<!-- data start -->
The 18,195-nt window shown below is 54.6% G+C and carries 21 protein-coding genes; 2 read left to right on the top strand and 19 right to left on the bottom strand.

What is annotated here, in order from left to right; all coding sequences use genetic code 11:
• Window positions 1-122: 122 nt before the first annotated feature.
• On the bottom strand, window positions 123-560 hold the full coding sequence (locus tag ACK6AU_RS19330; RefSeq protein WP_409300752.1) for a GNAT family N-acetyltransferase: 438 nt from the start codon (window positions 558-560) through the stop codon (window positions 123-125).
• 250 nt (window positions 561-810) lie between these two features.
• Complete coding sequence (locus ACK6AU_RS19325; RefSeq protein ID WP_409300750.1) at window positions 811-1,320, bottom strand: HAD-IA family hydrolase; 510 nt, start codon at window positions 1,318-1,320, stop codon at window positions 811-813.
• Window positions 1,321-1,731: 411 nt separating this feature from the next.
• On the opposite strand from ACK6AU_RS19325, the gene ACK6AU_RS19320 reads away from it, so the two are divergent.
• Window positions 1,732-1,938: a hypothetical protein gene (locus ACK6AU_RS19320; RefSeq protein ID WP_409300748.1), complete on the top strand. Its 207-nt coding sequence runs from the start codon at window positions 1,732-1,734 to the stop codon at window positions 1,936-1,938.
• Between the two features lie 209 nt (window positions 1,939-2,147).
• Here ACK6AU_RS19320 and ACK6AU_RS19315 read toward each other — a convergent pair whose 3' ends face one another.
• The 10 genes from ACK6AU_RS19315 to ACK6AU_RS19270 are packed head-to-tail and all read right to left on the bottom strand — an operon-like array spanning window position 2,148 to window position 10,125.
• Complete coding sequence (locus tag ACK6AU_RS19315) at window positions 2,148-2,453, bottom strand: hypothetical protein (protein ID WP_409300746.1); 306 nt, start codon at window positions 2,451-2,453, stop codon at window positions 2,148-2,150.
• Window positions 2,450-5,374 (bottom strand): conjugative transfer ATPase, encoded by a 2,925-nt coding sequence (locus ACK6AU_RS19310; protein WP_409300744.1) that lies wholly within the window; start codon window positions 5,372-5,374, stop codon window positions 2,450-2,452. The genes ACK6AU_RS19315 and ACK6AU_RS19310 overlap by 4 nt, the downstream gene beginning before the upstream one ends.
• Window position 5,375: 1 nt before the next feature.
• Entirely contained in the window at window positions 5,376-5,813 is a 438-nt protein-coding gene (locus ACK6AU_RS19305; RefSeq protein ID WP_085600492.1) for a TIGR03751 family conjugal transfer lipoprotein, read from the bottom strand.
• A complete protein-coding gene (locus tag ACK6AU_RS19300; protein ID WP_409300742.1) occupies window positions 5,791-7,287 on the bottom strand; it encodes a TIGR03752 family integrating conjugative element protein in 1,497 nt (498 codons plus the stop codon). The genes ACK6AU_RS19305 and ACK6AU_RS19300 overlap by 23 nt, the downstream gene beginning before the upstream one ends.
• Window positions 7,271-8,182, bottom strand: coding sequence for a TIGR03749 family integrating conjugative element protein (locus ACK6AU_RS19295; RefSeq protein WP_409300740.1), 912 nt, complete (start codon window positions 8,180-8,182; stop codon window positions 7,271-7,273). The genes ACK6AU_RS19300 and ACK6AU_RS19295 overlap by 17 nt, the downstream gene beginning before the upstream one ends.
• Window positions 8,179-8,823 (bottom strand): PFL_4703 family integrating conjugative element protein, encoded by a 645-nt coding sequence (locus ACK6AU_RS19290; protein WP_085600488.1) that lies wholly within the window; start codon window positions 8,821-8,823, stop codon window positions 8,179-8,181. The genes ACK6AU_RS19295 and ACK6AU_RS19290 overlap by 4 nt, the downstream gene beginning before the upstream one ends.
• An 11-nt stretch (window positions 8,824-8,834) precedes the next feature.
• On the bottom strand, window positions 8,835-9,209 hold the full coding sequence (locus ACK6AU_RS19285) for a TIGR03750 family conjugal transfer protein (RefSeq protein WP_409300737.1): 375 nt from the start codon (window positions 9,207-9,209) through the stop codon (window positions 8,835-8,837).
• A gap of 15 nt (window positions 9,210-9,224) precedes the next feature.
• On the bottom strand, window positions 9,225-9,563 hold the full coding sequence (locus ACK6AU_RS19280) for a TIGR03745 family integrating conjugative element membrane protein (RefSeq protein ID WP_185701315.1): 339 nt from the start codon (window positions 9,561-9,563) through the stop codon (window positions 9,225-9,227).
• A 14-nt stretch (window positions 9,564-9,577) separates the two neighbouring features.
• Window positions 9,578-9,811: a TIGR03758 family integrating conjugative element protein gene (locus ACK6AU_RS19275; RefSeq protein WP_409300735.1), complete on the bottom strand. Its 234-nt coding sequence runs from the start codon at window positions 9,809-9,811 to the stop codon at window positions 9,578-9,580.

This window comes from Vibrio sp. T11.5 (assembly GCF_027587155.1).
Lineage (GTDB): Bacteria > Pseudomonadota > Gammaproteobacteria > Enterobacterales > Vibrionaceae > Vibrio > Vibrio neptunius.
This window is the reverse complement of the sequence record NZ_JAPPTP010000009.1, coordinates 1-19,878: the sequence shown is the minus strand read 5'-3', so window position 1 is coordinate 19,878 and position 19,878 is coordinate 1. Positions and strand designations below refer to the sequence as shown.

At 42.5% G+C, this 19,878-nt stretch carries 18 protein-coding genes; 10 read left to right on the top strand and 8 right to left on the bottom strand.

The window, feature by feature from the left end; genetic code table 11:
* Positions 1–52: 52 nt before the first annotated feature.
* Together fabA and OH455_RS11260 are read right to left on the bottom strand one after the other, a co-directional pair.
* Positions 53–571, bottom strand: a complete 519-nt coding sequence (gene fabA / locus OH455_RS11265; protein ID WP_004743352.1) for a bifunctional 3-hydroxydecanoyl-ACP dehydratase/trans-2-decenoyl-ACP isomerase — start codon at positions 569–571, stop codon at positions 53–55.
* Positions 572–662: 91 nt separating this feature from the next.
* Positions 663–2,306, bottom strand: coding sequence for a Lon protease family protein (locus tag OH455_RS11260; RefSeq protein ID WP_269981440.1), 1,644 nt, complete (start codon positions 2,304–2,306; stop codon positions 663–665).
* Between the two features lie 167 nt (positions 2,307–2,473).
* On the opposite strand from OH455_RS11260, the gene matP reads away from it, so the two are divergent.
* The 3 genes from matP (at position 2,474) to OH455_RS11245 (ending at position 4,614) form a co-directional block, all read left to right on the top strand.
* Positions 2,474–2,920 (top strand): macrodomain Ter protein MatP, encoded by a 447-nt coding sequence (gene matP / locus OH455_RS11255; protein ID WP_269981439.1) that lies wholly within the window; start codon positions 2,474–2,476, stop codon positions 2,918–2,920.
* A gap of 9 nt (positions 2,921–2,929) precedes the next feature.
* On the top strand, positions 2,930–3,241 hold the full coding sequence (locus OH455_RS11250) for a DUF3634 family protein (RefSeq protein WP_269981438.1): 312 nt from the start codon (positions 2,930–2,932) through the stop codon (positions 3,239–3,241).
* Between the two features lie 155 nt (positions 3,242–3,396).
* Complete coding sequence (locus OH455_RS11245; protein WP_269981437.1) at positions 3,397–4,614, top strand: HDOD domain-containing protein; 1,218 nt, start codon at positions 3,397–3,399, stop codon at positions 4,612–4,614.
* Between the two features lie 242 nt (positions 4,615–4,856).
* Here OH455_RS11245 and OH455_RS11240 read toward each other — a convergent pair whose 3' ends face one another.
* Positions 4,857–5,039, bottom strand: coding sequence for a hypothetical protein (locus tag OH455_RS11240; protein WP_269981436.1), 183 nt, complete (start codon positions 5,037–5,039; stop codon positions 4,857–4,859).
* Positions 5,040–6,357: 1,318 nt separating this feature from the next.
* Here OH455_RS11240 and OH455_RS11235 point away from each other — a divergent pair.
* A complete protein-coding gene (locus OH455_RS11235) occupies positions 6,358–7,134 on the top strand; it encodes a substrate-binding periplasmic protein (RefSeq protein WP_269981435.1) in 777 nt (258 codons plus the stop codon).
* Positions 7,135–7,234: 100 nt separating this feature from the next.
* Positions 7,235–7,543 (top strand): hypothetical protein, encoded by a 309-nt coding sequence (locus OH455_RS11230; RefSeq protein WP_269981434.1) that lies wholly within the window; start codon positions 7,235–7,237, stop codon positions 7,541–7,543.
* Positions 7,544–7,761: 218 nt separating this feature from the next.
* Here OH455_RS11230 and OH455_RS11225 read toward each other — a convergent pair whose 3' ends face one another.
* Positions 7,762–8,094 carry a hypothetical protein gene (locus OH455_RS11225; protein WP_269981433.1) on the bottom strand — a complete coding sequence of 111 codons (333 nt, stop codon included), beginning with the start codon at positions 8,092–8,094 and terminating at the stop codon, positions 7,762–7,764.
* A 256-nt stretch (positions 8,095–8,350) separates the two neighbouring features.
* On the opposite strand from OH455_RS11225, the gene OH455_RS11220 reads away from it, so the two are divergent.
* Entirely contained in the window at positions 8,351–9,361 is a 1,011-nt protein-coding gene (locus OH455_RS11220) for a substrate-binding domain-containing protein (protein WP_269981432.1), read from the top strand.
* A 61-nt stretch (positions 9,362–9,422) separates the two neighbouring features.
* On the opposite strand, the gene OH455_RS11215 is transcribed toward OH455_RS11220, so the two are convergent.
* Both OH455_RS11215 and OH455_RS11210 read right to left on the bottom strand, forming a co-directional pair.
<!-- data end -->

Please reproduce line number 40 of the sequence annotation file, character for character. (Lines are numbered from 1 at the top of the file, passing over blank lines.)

* A gap of 9 nt (positions 2,921–2,929) precedes the next feature.